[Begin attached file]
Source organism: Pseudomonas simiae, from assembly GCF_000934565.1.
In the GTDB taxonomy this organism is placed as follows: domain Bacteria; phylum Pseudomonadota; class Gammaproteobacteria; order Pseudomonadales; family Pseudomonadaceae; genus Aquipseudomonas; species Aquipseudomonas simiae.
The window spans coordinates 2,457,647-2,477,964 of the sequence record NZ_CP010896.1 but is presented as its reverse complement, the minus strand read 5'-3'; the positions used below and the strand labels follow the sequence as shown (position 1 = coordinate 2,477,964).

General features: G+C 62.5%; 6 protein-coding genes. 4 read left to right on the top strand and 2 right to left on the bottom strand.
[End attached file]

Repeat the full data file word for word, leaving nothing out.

Source organism: Pseudomonas simiae, from assembly GCF_000934565.1.
In the GTDB taxonomy this organism is placed as follows: domain Bacteria; phylum Pseudomonadota; class Gammaproteobacteria; order Pseudomonadales; family Pseudomonadaceae; genus Aquipseudomonas; species Aquipseudomonas simiae.
The window spans coordinates 2,457,647-2,477,964 of the sequence record NZ_CP010896.1 but is presented as its reverse complement, the minus strand read 5'-3'; the positions used below and the strand labels follow the sequence as shown (position 1 = coordinate 2,477,964).

General features: G+C 62.5%; 6 protein-coding genes. 4 read left to right on the top strand and 2 right to left on the bottom strand.